For Example :
The flop is Ace high. I have big slick and bet out, Chef Shep cold calls.
The turn is a Queen. I bet the pot again and Shep cold calls.
The turn is a total brick and I push all-in which Shep again calls.
I know exactly what Shep has, and I'm POSITVE it ain't more than and ace.
I say, "If you have Ace-Queen you win."
Shep says, "I don't."
I say. "Then you lose."
I'm still an ass, but at least I've raked the pot.
If the shoe fits
Sometimes "asshole" is just a bad habit, but you don't find all the assholes huddled by the side of the building in the rain. There's no law against us and, like it or not, we don't blend with you decent folk. Sometimes I find myself using "asshole" as default mode just based on the asumption that one of you will be smarter, better looking, or more deserving of the protagonist role.
What's amazing is how quickly I can change it back. If I'm surrounded by douchebags I can become more noble than you'd imagine. That's an even better role. Badboy turned good. What a great story to tell!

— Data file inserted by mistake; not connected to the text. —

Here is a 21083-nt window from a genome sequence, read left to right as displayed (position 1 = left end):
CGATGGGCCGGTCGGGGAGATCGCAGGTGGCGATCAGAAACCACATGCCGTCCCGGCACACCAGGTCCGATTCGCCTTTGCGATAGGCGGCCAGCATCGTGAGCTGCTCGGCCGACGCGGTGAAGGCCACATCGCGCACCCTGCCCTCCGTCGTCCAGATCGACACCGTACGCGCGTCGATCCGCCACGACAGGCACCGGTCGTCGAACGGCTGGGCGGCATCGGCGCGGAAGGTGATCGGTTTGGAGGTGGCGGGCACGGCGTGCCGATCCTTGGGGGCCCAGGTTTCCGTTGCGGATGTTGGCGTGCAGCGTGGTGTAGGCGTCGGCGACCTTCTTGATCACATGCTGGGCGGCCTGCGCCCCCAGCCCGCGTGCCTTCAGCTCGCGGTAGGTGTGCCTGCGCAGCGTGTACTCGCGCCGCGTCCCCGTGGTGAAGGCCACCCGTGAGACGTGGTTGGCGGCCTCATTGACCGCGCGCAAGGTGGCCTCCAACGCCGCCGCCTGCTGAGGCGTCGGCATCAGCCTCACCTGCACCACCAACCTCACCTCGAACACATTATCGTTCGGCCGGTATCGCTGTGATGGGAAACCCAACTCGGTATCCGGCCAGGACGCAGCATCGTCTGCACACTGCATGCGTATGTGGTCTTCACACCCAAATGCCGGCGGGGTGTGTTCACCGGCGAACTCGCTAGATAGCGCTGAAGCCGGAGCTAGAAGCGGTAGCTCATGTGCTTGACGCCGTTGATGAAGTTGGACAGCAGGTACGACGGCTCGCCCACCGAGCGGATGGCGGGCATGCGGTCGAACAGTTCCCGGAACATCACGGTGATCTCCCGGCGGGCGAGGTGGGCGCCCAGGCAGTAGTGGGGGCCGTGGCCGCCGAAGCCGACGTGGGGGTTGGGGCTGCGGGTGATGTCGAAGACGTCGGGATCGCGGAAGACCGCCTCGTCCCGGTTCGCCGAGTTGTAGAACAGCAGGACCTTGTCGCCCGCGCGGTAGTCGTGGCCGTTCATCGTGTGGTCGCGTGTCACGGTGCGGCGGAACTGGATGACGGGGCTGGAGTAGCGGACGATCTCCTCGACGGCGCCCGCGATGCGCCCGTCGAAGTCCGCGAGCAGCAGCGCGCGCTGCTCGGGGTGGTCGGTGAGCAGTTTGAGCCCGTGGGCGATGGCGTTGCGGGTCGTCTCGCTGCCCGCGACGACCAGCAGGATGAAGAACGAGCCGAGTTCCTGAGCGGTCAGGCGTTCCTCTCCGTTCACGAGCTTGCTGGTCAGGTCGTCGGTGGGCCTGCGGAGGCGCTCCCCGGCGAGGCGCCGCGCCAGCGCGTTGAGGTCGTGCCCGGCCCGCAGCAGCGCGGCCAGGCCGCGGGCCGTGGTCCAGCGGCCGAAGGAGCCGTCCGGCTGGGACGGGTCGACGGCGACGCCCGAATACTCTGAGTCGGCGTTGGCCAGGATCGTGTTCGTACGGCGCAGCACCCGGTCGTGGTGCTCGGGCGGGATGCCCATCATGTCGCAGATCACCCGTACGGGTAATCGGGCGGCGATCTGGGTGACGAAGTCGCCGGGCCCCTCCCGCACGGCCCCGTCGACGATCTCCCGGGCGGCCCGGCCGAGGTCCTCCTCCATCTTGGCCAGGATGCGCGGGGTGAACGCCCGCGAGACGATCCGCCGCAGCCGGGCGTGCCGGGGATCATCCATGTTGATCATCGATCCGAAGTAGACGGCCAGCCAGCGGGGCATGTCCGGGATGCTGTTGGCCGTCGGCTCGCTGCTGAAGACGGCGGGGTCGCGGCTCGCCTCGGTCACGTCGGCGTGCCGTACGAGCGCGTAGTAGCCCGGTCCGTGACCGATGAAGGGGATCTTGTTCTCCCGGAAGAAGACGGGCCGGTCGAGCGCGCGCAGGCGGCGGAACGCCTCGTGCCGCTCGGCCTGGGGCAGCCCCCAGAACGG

The game's over
So Thursday night after all the players have cashed out, only BadBlood and I remained. He was having a rough night, mostly due to poor timing. I had somehow managed to bleed away 3/4 of a $200 profit. As always BadBlood played the gracious host, and I had only one move to make.
"I know you're too cowardly to do it," I said, "but if you want to go heads up, I'll take the rest of your stack"
"Come on, you can't be serious," said BadBlood...who was, in fact, serious.
"Look, I'm happy to cash out, but I'm just saying, I dominate you always"
And so heads up play, good vs. evil began.
Tommy the Axeman was so captivated by the duel he stayed to deal each hand for 40 minutes after he cashed out.
BadBlood took about $25 from me and outplayed me on almost every hand.
All the world's a stage
The most natural outflow of this literary chip is unnatural competition. I'll try to beat you at anything. Competition has been the bedrock of my friendship with Otis for over 5 years now. We've competed at beer chugging, rock-paper-scissiors, fake song singing, shot slamming, put down dissing, and every other activity we've ever pursued. Never was the leisure activity introduced that we couldn't make into a fight. Somehow I'm always the bad guy there too. That suits me just fine.